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Houston Voice, No. 1002, January 7, 2000
File 002
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Houston Voice, No. 1002, January 7, 2000 - File 002. 2000-07-01. University of Houston Libraries. University of Houston Digital Library. Web. December 16, 2017. http://digital.lib.uh.edu/collection/montrose/item/5155/show/5127.

Disclaimer: This is a general citation for reference purposes. Please consult the most recent edition of your style manual for the proper formatting of the type of source you are citing. If the date given in the citation does not match the date on the digital item, use the more accurate date below the digital item.

(2000-07-01). Houston Voice, No. 1002, January 7, 2000 - File 002. Montrose Voice. University of Houston Libraries. Retrieved from http://digital.lib.uh.edu/collection/montrose/item/5155/show/5127

Disclaimer: This is a general citation for reference purposes. Please consult the most recent edition of your style manual for the proper formatting of the type of source you are citing. If the date given in the citation does not match the date on the digital item, use the more accurate date below the digital item.

Houston Voice, No. 1002, January 7, 2000 - File 002, 2000-07-01, Montrose Voice, University of Houston Libraries, accessed December 16, 2017, http://digital.lib.uh.edu/collection/montrose/item/5155/show/5127.

Disclaimer: This is a general citation for reference purposes. Please consult the most recent edition of your style manual for the proper formatting of the type of source you are citing. If the date given in the citation does not match the date on the digital item, use the more accurate date below the digital item.

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Title Houston Voice, No. 1002, January 7, 2000
Contributor
  • Hennie, Matthew A.
Publisher Window Media
Date July 1, 2000
Language English
Subject
  • LGBTQ community
  • LGBTQ people
  • Gay liberation movement
Place
  • Houston, Texas
Genre
  • newspapers
Type
  • Text
Identifier OCLC: 31485329
Rights In Copyright: This item is protected by copyright. Copyright to this resource is held by the creator or current rights holder, and the resource is provided here for educational purposes. It may not be reproduced or distributed in any format without permission of the copyright owner. Users assume full responsibility for any infringement of copyright or related rights.
Note This item was digitized from materials loaned by the Gulf Coast Archive and Museum (GCAM).
Item Description
Title File 002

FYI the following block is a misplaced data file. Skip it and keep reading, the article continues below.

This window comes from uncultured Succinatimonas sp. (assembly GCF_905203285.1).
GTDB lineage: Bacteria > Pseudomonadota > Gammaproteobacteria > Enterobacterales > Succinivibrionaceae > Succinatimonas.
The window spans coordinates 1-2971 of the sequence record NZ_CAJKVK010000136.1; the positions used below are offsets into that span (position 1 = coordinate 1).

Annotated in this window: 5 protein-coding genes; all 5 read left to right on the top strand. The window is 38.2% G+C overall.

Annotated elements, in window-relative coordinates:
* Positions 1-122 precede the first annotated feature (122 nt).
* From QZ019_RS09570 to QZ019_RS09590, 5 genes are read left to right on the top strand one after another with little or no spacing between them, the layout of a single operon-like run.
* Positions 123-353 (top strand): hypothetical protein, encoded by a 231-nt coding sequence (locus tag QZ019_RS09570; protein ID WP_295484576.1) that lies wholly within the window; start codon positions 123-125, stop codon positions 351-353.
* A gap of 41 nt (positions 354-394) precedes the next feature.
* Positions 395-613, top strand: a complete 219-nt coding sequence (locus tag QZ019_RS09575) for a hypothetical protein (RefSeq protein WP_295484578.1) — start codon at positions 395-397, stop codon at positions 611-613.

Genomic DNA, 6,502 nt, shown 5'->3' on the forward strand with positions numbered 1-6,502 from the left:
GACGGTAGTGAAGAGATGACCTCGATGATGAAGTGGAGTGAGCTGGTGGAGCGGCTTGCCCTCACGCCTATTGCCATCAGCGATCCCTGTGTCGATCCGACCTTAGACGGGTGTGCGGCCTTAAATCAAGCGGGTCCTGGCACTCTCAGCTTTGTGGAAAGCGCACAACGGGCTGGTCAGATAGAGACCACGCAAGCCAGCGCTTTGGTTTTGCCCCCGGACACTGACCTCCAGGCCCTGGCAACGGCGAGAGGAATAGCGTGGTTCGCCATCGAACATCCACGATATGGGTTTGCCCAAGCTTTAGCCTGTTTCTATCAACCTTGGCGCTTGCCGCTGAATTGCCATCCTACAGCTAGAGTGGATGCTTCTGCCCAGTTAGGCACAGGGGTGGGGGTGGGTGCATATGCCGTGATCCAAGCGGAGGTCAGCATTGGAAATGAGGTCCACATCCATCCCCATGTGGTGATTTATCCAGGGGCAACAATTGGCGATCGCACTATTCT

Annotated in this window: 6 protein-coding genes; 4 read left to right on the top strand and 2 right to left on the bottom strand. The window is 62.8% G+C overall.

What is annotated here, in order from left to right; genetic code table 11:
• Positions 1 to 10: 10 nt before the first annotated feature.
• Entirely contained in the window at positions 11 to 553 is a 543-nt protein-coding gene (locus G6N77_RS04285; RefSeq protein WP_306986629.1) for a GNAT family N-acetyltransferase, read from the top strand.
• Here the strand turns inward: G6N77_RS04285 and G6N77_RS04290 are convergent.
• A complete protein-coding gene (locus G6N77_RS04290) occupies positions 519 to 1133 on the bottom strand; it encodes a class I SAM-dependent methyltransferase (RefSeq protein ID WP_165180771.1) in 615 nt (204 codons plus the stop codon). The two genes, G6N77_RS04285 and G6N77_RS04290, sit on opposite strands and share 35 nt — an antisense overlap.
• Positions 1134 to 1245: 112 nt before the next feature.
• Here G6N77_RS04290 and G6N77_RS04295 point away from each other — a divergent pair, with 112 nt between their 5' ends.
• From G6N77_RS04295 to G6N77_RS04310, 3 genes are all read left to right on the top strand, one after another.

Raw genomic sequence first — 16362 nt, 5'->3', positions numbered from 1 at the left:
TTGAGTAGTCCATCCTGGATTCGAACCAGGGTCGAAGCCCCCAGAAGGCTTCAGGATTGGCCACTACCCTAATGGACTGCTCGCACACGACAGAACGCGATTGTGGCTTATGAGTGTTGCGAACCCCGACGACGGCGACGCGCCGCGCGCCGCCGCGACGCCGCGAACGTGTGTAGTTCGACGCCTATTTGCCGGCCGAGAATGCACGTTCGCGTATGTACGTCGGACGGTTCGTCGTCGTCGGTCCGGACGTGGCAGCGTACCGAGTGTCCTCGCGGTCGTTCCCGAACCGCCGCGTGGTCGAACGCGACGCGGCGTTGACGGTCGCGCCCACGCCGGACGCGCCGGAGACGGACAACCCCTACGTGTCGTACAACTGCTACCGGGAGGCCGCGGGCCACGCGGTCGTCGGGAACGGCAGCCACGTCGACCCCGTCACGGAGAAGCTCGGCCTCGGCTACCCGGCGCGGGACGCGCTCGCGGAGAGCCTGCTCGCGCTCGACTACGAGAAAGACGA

Transcript voice Sidney Abbott, who is HIV-positive, won her 1998 Supreme Court case over her dentist's refusal to treat her, but AIDS advocates say that ruling is in jeopardy if the court turns down an appeal filed by Alabama inmates with HIV. Page 2 Highly lauded gay Spanish filmmaker Pedro Almodovar talks little of his sexuality, but much about his new film 'All About Mother,' which is already garnering critical acclaim. Page 15 ISSUE 1002 ALL THE NEWS FOR YOUR LIFE. AND YOUR STYLE. JANUARY 7, 2000 Conservatives ask 'Who cries for Jesse?' The rape and murder of a 13-year-old boy, allegedly by two gay Arkansas men, has anti-gay groups crying 'double standard' by LAURA BROWN Matthew Shepard, 21, was taken from a bar by two men, brutally beaten and left tied to a fence to die because he was gay, police say. Jesse Dirkhi.sing, 13, was tied up and brutally raped until he suffocated on his own underwear, police say by a gay couple engaging in a bondage-type sex act. What's the difference between these two stories of tragic deaths? Nothing or everything, depending on whom you ask. For numerous gay rights opponents—from the Family Research Council to Americans for Truth About Homosexuality to white supremacist David Duke— Dirkhising's death has become the new cause celebre. That Shepard's death drew far more national media attention than Dirkhising's, they claim, is proof positive that mainstream media is so beholden to gays, and so riddled with gay reporters, that it is afraid or unwilling to report on crimes committed by gays. "The national media, following the lead of homosexual activists, made Matthew Shepard a household name for most Americans," said Peter LaBarbera, president of Americans For Truth About Homosexuality, an organization that believes gay people can change their sexual orientation. "But what about young Jesse?," LaBarbera asked. "Is his death at the hands of two sadistic homosexuals less newsworthy than Shepard's at the hands of two cruel heterosexuals?" Yet according to several national gay organizations, the outcry over Dirkhising's death has more to do with attempts to brand homosexuals as pedophiles, and link the issues in both the mainstream media and public opinion, than real concern over the child's murder. "If the religious right wants to turn this into a referendum on whether gay people are sadistic murderers, the media should be commended on this particular case," said Wayne Besen, spokesman for the Human Rights Campaign, a Washington-based gay lobby. "They didn't overreact, they saw through the attempt to demonize gay people, and this is actually one of those instances where they got it right," he said. Gay groups blamed I a Barbera could not be reached for further comment by press time But in other press releases posted on his organization's web-site, he went even further, blaming HRC and another of the nation's largest gay rights groups for allegedly contributing to Dirkhising's death. "There is a more plausible link between 'gay' advocacy institutions and Jesse's murder than between Shepard's murder and religious foes of homosexuality," the group claims, noting that "many reporters and pundits repeated the absurd claim by homosexual activists that the public discourse of pro- Joshua Brown, 22, reportedly told police he and Jesse Dirkhising were 'just playing a game,' but when police arrived at Brown's apartment, they found the 13-year-old naked and not breathing. family groups ... such as a series of ex-gay newspaper ads contributed to Shepard's murder by creating an environment that encourages anti-homosexual violence." "All across America, gay newspapers and bars and organizations not only tolerate sadistic sex but promote it," LaBarbera said. "In fact, on the very day of Dirkhising's death, two leading homosexual groups, the Human Rights Campaign and the National Gay & Lesbian Task Force, were manning booths at a sadistic sex fair in San Francisco that celebrated bondage, human floggings and the same 'S&M' techniques that led to the death of young Jesse." Investigators say Dirkhising died of "positional asphyxia" after being bound, gagged, and repeatedly sodomized with objects including foods. (See story, Page 13) >- Continued on Page 12 Rallying against Exxon Mobil Organizers of a rally against the Texas-based oil company want customers to destroy their credit cards in protest of a recent decision to end domestic partner benefits and policies specifically protecting its gay employees by GIP PLASTER Organizers hope hundreds of Houston gay men and lesbians will rally in a city park later this month to protest the employment policies of newly formed Exxon Mobil Corp. The company, formed by the merger of Exxon and Mobil in November, retained Exxon's employment policies and benefits and in the process, dumped the policies of Mobil, which specifically protected gay men and lesbians from employment discrimination and provided domestic partner benefits. An organizer of the rally hopes the event, planned for Jan. 28, will send a strong message to the company, despite the fact that Exxon Mobil's headquarters are more than 250 miles away. "We do not appreciate that the company took something away that was already in existence," said Dan DiDonato, one of the gay activists organizing the rally. DiDonato wants consumers to publicly destroy their Exxon and Mobil credit cards and provide rally organizers with receipts showing that they purchase products from Exxon Mobil competitors because of the company's change in policies. The former Exxon Corp. has long maintained that it does not discriminate based on sexual orientation. But the company has refused efforts to include sexual orientation in its nondiscrimination policv. The company instead includes only the categories required by federal law. But Mobil, before the merger, included sexual orientation in its nondiscrimination policy and offered domestic partner benefits. The two companies merged as a result of Exxon acquiring Mobil, and the new company is governed by Exxon's rules. Former Mobil employees who already receive >- Continued on Page 11